Grammy-winning musician, songwriter and record producer Greg Wells has added an SSL Sigma Delta summing engine to his studio in Los Angeles, using the Bus A/B architecture and Delta control. The rack-mount SuperAnalogue mixer provides synchronized control via the Sigma remote control application and Delta-Control DAW plugins.
“It’s just a different vibe,” says Wells. “Mixing in the box has never sounded better – I’m an old man; I used to be a studio musician all through the ‘90s, so I remember making lots of recordings and demos on tape because there were no computers that could record audio reliably.”
Wells has worked with a roster of top artists that includes Elton John, Adele, Taylor Swift, Celine Dion, Pharrell Williams, Katy Perry, Ariana Grande, and many others. In addition, the “Greatest Showman: Original Motion Picture Soundtrack,” produced and mixed by Wells, was the biggest selling album of 2018.
After moving from his studio of 18 years into a much smaller space, and with work stacking up, Wells no longer had room for his usual console, and needed to get to work.
“I thought, ‘I’ll just work in the box and I’ll keep it lean and mean’,” he explains. “I was fine for a while, and then of course I started getting the itch to pull a couple of pieces of gear out of storage, and then some more, and then some more… I just kept doing it. I had to get more and more racks and I needed to figure out a way to plug all of it in, plus I kept expanding my interfaces,” he recalls.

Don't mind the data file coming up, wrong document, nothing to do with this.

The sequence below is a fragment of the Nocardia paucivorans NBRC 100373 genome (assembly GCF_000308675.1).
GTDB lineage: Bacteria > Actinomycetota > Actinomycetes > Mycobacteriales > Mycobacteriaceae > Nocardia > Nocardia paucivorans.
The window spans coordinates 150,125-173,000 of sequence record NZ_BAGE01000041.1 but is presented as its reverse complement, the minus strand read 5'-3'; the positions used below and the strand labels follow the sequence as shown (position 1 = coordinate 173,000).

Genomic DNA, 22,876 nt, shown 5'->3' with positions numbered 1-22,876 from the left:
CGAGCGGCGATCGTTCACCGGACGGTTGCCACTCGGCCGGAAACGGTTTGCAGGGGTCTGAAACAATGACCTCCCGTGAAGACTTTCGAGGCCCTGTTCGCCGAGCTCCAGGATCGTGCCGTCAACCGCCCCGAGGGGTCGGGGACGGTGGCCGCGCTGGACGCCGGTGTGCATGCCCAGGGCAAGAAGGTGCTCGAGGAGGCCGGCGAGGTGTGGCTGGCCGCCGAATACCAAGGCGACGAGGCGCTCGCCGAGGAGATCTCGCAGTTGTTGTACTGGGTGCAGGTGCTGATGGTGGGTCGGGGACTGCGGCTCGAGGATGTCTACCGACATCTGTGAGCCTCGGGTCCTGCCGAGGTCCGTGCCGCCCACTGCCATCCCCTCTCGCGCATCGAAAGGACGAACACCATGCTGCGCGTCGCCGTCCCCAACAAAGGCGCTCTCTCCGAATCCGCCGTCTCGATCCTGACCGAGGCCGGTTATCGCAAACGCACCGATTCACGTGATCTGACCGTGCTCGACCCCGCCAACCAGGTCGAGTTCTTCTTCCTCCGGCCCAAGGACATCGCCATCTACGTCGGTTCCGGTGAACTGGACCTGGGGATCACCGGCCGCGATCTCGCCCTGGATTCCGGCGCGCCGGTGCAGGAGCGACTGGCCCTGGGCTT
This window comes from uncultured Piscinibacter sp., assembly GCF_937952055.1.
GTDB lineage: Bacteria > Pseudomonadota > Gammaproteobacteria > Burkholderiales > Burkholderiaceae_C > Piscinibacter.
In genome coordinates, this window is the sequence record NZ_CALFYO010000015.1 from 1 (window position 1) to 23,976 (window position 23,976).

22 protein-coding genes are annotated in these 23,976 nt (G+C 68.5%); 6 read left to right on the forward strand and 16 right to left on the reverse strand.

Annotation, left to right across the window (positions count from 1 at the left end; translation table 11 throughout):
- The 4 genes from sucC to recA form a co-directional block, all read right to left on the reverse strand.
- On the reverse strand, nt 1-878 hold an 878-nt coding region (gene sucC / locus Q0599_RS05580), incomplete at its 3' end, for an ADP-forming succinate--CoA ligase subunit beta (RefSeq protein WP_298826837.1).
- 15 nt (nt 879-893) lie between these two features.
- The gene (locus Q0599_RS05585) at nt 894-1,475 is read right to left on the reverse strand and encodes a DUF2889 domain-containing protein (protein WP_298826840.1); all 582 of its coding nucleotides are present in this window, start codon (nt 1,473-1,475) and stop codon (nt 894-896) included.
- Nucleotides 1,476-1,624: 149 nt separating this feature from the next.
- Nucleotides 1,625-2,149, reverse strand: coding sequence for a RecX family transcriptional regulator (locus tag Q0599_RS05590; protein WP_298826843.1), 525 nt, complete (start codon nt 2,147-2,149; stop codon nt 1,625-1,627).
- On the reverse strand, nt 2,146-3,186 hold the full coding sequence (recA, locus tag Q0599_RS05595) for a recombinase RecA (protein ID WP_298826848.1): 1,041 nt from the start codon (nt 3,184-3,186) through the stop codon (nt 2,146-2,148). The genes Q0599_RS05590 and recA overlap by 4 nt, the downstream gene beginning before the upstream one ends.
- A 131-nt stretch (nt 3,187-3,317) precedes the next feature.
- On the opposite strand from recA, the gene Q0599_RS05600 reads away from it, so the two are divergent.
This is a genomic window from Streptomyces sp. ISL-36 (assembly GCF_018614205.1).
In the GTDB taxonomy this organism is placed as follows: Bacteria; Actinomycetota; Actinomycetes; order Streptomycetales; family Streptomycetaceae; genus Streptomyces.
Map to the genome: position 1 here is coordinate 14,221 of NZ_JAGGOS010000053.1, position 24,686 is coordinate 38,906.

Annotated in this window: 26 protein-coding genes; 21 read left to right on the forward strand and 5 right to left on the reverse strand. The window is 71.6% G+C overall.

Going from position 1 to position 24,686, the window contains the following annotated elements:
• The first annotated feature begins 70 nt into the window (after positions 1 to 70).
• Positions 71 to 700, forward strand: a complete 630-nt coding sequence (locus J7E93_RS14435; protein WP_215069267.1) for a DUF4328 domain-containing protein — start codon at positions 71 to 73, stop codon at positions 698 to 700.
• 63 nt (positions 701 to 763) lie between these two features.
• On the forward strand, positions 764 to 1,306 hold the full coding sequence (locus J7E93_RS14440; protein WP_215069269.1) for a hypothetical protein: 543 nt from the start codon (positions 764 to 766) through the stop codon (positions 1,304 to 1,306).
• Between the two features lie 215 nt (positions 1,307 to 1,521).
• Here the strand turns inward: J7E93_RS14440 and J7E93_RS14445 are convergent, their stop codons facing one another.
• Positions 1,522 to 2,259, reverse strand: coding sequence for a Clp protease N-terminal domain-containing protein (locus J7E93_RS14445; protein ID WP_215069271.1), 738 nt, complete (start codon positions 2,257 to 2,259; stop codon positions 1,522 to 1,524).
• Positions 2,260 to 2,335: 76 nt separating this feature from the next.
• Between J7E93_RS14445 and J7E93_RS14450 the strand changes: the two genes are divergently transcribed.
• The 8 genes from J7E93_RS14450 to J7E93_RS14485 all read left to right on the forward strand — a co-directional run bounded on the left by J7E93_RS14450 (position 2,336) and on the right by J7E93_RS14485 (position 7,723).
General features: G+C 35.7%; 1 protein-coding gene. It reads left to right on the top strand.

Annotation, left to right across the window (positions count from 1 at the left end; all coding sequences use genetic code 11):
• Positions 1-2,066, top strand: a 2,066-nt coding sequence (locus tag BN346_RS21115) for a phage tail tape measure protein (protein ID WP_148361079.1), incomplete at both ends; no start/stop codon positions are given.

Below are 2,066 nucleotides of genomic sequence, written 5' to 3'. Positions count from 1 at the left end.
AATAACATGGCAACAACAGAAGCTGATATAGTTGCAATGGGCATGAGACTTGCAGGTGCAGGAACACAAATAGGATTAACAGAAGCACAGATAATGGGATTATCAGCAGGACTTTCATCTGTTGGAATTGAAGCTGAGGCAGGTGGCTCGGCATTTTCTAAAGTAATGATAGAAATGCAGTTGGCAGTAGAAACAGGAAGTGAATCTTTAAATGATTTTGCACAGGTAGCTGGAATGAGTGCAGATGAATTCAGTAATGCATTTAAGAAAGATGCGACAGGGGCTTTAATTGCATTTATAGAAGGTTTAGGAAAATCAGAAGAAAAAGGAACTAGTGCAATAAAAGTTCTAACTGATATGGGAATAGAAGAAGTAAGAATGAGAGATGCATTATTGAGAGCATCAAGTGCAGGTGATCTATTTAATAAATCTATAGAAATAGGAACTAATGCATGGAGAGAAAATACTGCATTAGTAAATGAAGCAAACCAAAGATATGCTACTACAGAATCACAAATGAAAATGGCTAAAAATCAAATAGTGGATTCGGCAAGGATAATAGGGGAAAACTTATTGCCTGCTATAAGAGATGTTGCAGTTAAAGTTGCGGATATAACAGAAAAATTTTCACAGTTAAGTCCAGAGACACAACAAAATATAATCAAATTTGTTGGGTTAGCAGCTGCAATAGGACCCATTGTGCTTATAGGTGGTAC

Using the Sigma Delta reminds Wells of the analog days: “There’s a sexiness to it and a musical immediacy that I really love. I also love the physicality of the gear – it reminds me of great, older recordings. There’s a romanticism to it for me.”
With the Sigma Delta, he’s found a way to mix in the box that suited him: “One day I thought, ‘I have to do this in the box, I’ve got to figure out a way’. Now, I’m happy mixing entirely on the computer. I love great analog gear, I love great consoles, and I love faders. I love just having it all in front of me. The Sigma just hits me differently; there’s something a little extra fun about the way it sounds.”
Recently, Wells has been working with a young rock band, deploying the Sigma Delta to mix tracks. Think “AC/DC meets Grand Funk Railroad and Led Zeppelin,” he says with a smile: “I find rock music the hardest to mix, but I used the Sigma on this project, and when I listened back to it, I was so happy with how it sounded; there’s this huge, fat, punchy bottom end and a beautiful presence. It actually sounded exactly the way I hoped that it would sound, and that often doesn’t work out. On a good day I’ll wind up in a place where I’m really happy with how a project sounds, but it’s usually not exactly the way I heard it in my head.”